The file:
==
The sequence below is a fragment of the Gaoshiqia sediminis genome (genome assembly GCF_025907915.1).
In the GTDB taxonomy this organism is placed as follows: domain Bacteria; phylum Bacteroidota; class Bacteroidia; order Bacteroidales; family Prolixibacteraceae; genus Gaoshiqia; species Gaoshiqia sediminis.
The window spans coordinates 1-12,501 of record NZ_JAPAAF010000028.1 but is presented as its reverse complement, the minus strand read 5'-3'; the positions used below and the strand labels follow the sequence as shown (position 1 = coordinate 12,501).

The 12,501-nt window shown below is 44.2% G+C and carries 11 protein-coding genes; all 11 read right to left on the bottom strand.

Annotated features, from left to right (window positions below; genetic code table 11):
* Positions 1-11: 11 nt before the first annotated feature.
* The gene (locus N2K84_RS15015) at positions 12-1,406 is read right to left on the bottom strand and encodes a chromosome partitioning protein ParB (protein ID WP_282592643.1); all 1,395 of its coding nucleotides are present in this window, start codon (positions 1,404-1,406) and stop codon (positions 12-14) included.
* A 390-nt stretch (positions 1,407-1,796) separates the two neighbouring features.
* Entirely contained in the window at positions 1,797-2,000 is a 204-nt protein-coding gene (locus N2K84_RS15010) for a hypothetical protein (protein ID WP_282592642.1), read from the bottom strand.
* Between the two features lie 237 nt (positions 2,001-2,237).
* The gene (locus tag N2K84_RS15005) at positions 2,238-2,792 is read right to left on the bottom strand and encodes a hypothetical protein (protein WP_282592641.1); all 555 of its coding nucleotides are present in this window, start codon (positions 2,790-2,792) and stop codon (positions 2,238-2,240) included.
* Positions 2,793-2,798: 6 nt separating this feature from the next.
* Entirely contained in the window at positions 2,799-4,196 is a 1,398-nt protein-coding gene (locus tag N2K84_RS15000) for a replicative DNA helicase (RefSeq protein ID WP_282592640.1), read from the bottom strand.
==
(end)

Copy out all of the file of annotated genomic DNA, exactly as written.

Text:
The sequence below is a fragment of the Gaoshiqia sediminis genome (genome assembly GCF_025907915.1).
In the GTDB taxonomy this organism is placed as follows: domain Bacteria; phylum Bacteroidota; class Bacteroidia; order Bacteroidales; family Prolixibacteraceae; genus Gaoshiqia; species Gaoshiqia sediminis.
The window spans coordinates 1-12,501 of record NZ_JAPAAF010000028.1 but is presented as its reverse complement, the minus strand read 5'-3'; the positions used below and the strand labels follow the sequence as shown (position 1 = coordinate 12,501).

The 12,501-nt window shown below is 44.2% G+C and carries 11 protein-coding genes; all 11 read right to left on the bottom strand.

Annotated features, from left to right (window positions below; genetic code table 11):
* Positions 1-11: 11 nt before the first annotated feature.
* The gene (locus N2K84_RS15015) at positions 12-1,406 is read right to left on the bottom strand and encodes a chromosome partitioning protein ParB (protein ID WP_282592643.1); all 1,395 of its coding nucleotides are present in this window, start codon (positions 1,404-1,406) and stop codon (positions 12-14) included.
* A 390-nt stretch (positions 1,407-1,796) separates the two neighbouring features.
* Entirely contained in the window at positions 1,797-2,000 is a 204-nt protein-coding gene (locus N2K84_RS15010) for a hypothetical protein (protein ID WP_282592642.1), read from the bottom strand.
* Between the two features lie 237 nt (positions 2,001-2,237).
* The gene (locus tag N2K84_RS15005) at positions 2,238-2,792 is read right to left on the bottom strand and encodes a hypothetical protein (protein WP_282592641.1); all 555 of its coding nucleotides are present in this window, start codon (positions 2,790-2,792) and stop codon (positions 2,238-2,240) included.
* Positions 2,793-2,798: 6 nt separating this feature from the next.
* Entirely contained in the window at positions 2,799-4,196 is a 1,398-nt protein-coding gene (locus tag N2K84_RS15000) for a replicative DNA helicase (RefSeq protein ID WP_282592640.1), read from the bottom strand.